If you’re a first-time LMS buyer, chances are you tried understanding the pricing models offered by various vendors, and this left you either confused or created more questions than provided answers.
The truth is- the market for LMS systems is made up of many vendors, and each vendor has their own pricing model. The confusion for most parts is around terms like- Per Active User, Registered User, and Actual User. And truth be told, the definitions for these terms will vary from vendor to vendor as well.
However, one thing to remember is- LMS companies license their platform to corporates (who train their employees and extended enterprise) and training companies (who sell courses to the general public). Many LMS companies cater to both these audiences, and the pricing models they offer, are better suited to either one of them.
This article will try and decode the pricing models, and pricing terms, which you as a corporate- L&D, HR, or Top Management need to understand.
As a first-time buyer, it is essential to understand the following pricing model:
Pay for a fixed number of users (also called registered users) annually: Under this form of pricing, the vendor allows you to purchase a fixed number of user accounts, and you pay per user account purchased. Basically, if your organization has a strength of 500 employees and the vendor charges an amount of $1 per user per month, the total amount you pay is 500*1*12 = $6,000.
You only pay for the number of user accounts you need, based on the strength of your company.
If your organization is one where the number of employees stays the same, this pricing model should work very well. You know exactly how much the LMS is going to cost on a monthly or a yearly-basis. Ideally, if you are aiming for your learners to use the LMS to its fullest, and hopefully throughout the year, then this is the perfect model for a corporate. The number of users = number of employees with the ability to add users if required.
The downside to this, however, is the lack of flexibility. There may arise a point where not all your 500 employees use the LMS, and you end up paying $6,000 for just 100 employees using the system during the year. Hence, ensuring employee motivation, adequate content, and a slight nudge from the L&D department and their managers, will go a long way in extracting the most out of an LMS with this pricing model.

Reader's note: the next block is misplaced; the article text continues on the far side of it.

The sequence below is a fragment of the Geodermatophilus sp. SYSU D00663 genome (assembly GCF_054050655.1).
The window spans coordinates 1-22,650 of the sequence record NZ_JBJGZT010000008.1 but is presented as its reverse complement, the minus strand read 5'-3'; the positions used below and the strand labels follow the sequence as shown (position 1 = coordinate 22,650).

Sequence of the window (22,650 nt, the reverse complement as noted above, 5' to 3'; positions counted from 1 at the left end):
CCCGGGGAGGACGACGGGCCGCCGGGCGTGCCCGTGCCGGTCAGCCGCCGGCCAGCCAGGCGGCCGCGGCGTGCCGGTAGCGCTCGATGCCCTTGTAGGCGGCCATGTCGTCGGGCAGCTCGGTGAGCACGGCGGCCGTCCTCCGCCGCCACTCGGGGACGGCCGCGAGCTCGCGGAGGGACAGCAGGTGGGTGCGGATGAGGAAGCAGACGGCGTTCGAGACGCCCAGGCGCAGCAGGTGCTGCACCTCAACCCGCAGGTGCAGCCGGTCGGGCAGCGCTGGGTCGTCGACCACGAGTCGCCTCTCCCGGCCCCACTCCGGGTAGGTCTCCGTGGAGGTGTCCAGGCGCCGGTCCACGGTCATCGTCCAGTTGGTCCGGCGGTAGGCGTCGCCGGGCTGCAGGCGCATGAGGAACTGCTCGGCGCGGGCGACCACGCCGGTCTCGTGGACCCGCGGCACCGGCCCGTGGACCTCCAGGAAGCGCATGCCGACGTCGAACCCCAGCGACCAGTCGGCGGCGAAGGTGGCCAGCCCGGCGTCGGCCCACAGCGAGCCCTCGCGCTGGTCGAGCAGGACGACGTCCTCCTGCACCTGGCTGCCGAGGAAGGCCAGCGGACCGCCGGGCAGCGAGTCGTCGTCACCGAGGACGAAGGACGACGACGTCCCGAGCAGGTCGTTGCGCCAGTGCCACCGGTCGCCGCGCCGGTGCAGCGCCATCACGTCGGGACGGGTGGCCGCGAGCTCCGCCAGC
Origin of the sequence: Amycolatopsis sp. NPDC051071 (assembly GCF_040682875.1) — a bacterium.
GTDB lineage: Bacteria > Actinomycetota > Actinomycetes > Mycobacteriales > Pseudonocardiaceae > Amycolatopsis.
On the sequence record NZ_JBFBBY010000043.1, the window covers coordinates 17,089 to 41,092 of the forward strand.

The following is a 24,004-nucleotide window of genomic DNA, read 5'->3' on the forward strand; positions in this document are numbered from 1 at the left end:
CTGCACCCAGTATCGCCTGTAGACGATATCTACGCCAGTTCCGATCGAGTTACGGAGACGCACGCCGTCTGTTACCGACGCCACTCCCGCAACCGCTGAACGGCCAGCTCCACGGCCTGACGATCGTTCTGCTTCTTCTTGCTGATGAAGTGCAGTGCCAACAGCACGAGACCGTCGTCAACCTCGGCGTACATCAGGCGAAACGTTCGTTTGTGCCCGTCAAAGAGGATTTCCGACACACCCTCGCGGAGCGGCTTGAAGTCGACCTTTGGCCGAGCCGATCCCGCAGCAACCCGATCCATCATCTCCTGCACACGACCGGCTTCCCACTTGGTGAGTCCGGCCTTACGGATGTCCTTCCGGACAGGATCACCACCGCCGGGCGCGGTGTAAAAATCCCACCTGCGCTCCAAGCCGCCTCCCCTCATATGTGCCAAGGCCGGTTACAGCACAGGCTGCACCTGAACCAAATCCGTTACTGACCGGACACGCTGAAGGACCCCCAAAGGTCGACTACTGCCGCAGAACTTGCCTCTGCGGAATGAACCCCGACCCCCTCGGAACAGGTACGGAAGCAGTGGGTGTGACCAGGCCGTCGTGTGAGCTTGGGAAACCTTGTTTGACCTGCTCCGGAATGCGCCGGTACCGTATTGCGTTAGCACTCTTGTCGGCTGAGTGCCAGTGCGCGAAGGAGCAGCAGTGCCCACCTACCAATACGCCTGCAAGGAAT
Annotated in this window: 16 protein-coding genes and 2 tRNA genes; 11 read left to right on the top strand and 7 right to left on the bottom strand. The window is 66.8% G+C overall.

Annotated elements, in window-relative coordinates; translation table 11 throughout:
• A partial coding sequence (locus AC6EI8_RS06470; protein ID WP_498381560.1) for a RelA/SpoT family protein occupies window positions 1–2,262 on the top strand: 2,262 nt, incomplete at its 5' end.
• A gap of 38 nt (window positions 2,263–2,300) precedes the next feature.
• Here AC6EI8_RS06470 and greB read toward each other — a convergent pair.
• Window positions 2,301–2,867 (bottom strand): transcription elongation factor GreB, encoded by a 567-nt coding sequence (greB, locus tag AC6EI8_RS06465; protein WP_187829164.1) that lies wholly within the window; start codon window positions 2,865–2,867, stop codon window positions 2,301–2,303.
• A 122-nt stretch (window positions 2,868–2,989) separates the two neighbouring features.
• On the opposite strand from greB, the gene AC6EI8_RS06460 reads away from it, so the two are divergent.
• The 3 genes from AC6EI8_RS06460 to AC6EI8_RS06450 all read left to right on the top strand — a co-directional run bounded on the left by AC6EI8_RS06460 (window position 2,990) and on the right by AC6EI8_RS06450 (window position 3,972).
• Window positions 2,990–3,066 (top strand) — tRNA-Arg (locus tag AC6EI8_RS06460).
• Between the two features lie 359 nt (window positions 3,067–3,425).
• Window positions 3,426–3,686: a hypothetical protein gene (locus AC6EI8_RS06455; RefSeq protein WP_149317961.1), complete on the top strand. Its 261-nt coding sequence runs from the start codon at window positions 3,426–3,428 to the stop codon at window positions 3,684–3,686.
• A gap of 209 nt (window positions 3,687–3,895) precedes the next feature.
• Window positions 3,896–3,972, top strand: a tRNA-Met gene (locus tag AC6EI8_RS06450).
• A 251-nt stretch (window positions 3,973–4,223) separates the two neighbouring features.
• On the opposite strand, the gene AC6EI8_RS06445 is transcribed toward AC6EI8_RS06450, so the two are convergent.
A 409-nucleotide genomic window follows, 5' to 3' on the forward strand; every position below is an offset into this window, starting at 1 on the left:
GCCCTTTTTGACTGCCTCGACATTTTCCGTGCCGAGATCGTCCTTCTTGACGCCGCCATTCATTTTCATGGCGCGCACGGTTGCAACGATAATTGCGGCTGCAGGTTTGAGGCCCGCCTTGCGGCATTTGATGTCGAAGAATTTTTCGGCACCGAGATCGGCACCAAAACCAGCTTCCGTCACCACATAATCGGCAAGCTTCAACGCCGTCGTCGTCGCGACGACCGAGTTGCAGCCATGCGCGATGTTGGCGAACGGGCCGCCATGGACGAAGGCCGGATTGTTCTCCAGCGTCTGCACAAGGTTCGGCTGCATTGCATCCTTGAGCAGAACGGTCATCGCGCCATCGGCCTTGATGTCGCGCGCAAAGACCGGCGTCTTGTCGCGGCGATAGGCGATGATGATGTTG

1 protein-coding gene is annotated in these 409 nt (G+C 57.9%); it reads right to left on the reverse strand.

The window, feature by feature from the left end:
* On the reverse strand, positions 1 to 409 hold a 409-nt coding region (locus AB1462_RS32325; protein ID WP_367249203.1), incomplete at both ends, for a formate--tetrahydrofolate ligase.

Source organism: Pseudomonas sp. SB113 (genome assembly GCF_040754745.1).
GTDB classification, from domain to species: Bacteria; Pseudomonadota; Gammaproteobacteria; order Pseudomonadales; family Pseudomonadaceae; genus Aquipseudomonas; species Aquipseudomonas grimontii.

Pay based on the active number of users (monthly/annually): Different vendors have different definitions of what an active user is. For the sake of understanding, and what most if not all vendors define an active user as, is- an employee who interacts with the LMS in any form. This could be as simple as just logging in.
A vendor can also define active users on the following metrics:
- An employee who starts a new course.
- An employee who gets certified etc.
The intention here is for the user to interact with the LMS in order for the vendor to bill the buyer.
Most LMSes that offer active user pricing models allow for unlimited registered users (number of users who have access to the LMS). In this pricing model, the organization can register all its existing employees on the LMS, giving them the ability to use the system. The organization then proceeds to select a pricing plan based on the number of users (from within the registered group) they think will use the LMS during any given billing cycle. So, if an organization has 500 employees, and it is sure that not more than 100 employees will use the LMS at any given time, they can register all 500 employees on the LMS, and opt for a pricing plan where only 100 of those 500 registered users can become active users, as they start using the LMS. In this case, the organization is gambling or almost hoping that the LMS will not be used as effectively as it ideally should. Hence, they select a pricing slab within which they want to be charged.
The caveat with any LMS company that charges on the basis of an active user model is that- there is a higher cost/user for every additional user who interacts with the LMS beyond the original 100 active users limit.